[From Manx Ballads, 1896]




AS cre ta gloyr, agh aalid ennym vie,
Ennym! ta myr y goll ta sheidey shaghey
Shoh moylley'n pobble, my she molley shen.
Son cre ta'n pobble, agh jiornage anreaghit,
Earroo neuchinjagh, ta son jannoo mooar
Jeh nheeghyn eddrym nagh vel toilchin scansh;
As coontey cadj3,n reddyn ta feeu arrym.
T'ad moylley as ta'd ooashlagh shen nagh nhione daue;
As shen ta'd gloyragh jlu, ta'd jlooldey mairagh
Cha soc eer quol, agh eer myr tadyr leedit ;
Fer er fer geiyrt, myr gtioiee trooid doarlish.
As cre'n cooilleen t'ayns soaigh vooar ny lheid ?
Dy veaghey er nyn ennal,-goo ny sleih!
Marvaanee lheaystagh, myr y gheay neuhiggyr !
Quoi echey ta resoon veagh blakey lurg oo ?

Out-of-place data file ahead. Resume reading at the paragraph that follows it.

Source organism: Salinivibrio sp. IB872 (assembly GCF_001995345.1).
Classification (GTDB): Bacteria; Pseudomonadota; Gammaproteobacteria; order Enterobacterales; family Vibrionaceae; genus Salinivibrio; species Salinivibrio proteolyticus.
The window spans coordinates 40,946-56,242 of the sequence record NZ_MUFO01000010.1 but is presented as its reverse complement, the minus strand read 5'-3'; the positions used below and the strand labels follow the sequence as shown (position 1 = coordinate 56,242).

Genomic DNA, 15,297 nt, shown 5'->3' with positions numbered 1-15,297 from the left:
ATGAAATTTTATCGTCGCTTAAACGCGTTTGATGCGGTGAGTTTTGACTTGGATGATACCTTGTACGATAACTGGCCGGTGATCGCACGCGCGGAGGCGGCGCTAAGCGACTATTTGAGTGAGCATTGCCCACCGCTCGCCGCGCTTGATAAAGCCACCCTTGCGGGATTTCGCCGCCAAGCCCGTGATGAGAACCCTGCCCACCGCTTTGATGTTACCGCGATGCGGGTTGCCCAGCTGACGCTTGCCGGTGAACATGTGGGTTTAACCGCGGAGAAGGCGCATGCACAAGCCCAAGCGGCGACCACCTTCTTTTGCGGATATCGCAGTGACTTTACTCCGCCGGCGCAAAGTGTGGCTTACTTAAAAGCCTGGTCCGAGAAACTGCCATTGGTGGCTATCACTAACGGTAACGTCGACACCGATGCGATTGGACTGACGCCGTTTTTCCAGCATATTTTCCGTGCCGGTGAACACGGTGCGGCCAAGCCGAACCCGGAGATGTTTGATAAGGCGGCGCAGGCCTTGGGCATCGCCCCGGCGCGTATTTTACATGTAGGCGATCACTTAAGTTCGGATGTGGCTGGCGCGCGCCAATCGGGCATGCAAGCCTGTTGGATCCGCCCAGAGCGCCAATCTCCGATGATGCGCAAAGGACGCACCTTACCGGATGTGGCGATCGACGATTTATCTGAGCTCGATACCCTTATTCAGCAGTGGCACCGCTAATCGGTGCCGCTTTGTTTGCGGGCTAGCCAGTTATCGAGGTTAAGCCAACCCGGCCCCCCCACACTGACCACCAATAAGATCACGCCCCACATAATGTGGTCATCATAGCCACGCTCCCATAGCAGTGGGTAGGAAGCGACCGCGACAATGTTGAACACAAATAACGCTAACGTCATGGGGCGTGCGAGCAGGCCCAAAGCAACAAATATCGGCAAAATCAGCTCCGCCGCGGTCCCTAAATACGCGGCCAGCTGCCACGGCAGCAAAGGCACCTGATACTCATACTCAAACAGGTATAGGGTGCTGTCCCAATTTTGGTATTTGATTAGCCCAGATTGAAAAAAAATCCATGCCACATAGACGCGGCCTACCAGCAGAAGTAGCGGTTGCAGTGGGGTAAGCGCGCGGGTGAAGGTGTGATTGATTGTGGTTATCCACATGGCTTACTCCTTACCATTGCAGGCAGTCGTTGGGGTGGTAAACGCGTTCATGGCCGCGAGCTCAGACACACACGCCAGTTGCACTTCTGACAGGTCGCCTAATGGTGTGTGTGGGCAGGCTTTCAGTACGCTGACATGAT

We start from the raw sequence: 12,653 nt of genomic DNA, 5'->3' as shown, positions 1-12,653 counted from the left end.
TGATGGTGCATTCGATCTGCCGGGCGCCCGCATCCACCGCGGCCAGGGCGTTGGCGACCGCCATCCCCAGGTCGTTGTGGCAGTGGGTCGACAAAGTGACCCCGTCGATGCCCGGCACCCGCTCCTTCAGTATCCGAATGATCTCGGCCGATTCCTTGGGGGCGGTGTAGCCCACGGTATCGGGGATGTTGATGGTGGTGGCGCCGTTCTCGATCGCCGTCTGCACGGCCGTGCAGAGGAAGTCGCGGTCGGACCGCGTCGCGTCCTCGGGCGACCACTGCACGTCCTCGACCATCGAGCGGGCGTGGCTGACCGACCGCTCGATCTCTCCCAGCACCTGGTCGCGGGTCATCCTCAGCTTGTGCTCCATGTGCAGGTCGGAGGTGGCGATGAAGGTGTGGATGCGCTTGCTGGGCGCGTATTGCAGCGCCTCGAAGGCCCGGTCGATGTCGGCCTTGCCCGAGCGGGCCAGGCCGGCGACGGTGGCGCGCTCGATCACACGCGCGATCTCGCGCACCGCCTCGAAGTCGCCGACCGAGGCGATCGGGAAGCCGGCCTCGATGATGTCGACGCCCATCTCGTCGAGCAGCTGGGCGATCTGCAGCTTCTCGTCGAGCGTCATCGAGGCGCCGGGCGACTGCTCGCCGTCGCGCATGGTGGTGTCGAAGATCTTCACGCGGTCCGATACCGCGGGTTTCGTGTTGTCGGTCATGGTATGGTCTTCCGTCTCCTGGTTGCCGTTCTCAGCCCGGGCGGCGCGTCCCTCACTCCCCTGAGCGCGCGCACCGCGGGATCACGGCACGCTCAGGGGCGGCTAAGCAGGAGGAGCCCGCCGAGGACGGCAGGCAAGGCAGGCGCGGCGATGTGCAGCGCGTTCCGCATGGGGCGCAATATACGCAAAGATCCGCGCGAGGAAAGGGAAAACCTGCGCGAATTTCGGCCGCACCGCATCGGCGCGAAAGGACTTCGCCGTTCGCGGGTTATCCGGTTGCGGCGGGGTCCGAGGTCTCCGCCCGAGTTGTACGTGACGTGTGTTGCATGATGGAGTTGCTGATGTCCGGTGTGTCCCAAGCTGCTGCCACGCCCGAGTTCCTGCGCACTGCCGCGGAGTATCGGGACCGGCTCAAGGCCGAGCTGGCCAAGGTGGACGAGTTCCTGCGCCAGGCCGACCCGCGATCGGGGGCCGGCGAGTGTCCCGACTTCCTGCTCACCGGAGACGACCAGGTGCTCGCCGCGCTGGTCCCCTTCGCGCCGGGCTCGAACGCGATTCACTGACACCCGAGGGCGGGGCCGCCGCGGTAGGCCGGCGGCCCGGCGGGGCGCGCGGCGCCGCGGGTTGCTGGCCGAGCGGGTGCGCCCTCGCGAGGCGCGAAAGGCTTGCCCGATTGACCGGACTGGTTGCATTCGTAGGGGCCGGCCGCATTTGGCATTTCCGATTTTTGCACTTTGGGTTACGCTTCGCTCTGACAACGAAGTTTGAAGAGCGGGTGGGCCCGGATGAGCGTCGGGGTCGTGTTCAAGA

Lioroo dy ve lheamysit te moylley,



AND what is glory, but the radiance of a name,
A name! which, as a vapour, blows unheeded by ?
This is the people's praise, if praise it be.
For what is the people ? an entangled skein,
A fickle mob, who greatly prize
Things vain and worthless;
While they condemn what merits veneration.
They praise and they esteem the things they know not
And whom they praise to-day, they blame to-morrow;
They know not whom, but just as they are led;
One following another, as geese through a gap.
And what advantage is the esteem of such ?
To live upon their breath,-the people's praise!
Poor wavering mortals, as the wind inconstant !
Who is it has reason would be gaping after them ?*
Their blame is commendation.

By the Rev. Robert Stephen [sic THOMAS STEPHEN V.G.], Vicar of Marown (1809 to 1827) and of Patrick (1827 to 1842).

* Not in original translation.


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